Objective: Endocrine factors are purported to play a role in the etiology of postpartum depression, but direct evidence for this role is lacking. The authors investigated the possible role of changes in gonadal steroid levels in postpartum depression by simulating two hormonal conditions related to pregnancy and parturition in euthymic women with and without a history of postpartum depression.
Method: The supraphysiologic gonadal steroid levels of pregnancy and withdrawal from these high levels to a hypogonadal state were simulated by inducing hypogonadism in euthymic women-eight with and eight without a history of postpartum depression-with the gonadotropin-releasing hormone agonist leuprolide acetate, adding back supraphysiologic doses of estradiol and progesterone for 8 weeks, and then withdrawing both steroids under double-blind conditions. Outcome measures were daily symptom self-ratings and standardized subjective and objective cross-sectional mood rating scales.
Results: Five of the eight women with a history of postpartum depression (62.5%) and none of the eight women in the comparison group developed significant mood symptoms during the withdrawal period. Analysis of variance with repeated measures of daily and cross-sectional ratings of mood showed significant phase-by-group effects. These effects reflected significant increases in depressive symptoms in women with a history of postpartum depression but not in the comparison group after hormone withdrawal (and during the end of the hormone replacement phase), compared with baseline.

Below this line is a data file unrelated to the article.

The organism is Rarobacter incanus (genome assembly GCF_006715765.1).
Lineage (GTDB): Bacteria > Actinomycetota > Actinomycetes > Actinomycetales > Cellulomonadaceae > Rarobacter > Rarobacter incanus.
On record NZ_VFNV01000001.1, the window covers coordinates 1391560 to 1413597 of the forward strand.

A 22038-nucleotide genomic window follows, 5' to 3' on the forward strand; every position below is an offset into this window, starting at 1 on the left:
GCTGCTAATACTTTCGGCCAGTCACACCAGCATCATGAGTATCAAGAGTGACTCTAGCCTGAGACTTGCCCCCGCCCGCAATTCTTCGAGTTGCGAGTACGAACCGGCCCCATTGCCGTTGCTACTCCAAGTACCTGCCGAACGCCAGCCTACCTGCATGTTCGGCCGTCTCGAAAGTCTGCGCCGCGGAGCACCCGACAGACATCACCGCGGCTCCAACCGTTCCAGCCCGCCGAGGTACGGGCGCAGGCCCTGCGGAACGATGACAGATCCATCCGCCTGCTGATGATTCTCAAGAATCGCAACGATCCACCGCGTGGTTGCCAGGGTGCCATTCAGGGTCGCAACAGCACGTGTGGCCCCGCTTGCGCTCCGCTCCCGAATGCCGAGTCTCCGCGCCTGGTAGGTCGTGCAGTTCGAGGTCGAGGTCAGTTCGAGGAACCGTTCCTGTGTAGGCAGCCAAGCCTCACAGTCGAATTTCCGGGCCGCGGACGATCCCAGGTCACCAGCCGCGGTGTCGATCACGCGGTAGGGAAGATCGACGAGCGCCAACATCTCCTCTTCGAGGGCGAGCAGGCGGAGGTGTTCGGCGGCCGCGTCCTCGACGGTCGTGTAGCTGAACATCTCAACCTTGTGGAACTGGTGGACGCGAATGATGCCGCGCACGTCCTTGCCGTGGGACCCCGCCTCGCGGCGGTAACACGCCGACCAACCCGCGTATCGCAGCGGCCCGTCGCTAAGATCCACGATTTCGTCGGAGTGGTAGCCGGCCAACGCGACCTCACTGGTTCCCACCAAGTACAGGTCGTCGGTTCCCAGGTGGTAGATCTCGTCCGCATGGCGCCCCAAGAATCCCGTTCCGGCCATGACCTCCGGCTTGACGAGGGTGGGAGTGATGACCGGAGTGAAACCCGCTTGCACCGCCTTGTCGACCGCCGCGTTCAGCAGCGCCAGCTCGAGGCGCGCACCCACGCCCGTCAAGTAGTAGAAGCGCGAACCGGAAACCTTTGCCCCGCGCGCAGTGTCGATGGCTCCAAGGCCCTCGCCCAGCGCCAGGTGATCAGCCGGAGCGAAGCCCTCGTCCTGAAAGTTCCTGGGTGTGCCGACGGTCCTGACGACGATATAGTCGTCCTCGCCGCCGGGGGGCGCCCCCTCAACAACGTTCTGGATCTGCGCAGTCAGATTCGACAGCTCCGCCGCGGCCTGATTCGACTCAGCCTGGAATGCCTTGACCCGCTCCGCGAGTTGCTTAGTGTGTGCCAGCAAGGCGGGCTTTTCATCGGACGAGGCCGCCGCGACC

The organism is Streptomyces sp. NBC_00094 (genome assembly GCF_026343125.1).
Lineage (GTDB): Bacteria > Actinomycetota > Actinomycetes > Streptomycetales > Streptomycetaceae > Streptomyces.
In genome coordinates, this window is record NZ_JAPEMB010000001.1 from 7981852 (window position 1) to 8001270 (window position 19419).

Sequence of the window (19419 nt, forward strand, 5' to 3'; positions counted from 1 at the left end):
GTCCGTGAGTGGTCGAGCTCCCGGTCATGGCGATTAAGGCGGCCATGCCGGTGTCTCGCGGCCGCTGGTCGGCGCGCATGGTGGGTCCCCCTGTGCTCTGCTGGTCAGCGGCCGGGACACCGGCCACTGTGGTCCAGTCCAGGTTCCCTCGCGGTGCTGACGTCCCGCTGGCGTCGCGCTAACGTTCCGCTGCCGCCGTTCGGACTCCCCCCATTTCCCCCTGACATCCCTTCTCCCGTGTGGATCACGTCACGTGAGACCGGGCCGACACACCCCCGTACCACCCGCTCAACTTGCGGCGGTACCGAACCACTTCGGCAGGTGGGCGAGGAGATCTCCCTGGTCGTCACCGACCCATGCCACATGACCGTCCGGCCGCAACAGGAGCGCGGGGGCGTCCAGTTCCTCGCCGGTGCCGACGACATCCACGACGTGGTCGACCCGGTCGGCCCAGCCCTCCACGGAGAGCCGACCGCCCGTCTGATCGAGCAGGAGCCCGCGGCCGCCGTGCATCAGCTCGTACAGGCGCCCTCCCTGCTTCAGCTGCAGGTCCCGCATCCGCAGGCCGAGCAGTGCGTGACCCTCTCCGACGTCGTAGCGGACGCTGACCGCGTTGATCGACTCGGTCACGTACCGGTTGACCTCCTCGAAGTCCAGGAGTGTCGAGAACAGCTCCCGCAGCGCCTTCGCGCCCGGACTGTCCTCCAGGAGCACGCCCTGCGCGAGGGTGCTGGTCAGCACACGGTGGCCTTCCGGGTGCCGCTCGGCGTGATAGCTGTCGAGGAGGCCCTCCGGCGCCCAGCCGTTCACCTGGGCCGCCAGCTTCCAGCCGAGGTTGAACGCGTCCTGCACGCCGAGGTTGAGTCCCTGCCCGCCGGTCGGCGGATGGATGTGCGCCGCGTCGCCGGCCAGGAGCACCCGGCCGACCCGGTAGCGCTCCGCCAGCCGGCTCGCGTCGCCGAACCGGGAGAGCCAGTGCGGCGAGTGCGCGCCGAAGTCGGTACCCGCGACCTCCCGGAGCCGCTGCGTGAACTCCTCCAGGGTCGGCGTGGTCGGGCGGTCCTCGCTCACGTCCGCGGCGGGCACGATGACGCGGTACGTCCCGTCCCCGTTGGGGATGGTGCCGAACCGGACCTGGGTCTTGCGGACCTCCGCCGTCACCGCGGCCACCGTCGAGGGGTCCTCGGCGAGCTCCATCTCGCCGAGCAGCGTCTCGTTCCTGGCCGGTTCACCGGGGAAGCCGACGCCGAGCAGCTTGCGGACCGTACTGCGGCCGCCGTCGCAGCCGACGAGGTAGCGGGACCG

Conclusions: The data provide direct evidence in support of the involvement of the reproductive hormones estrogen and progesterone in the development of postpartum depression in a subgroup of women. Further, they suggest that women with a history of postpartum depression are differentially sensitive to mood-destabilizing effects of gonadal steroids.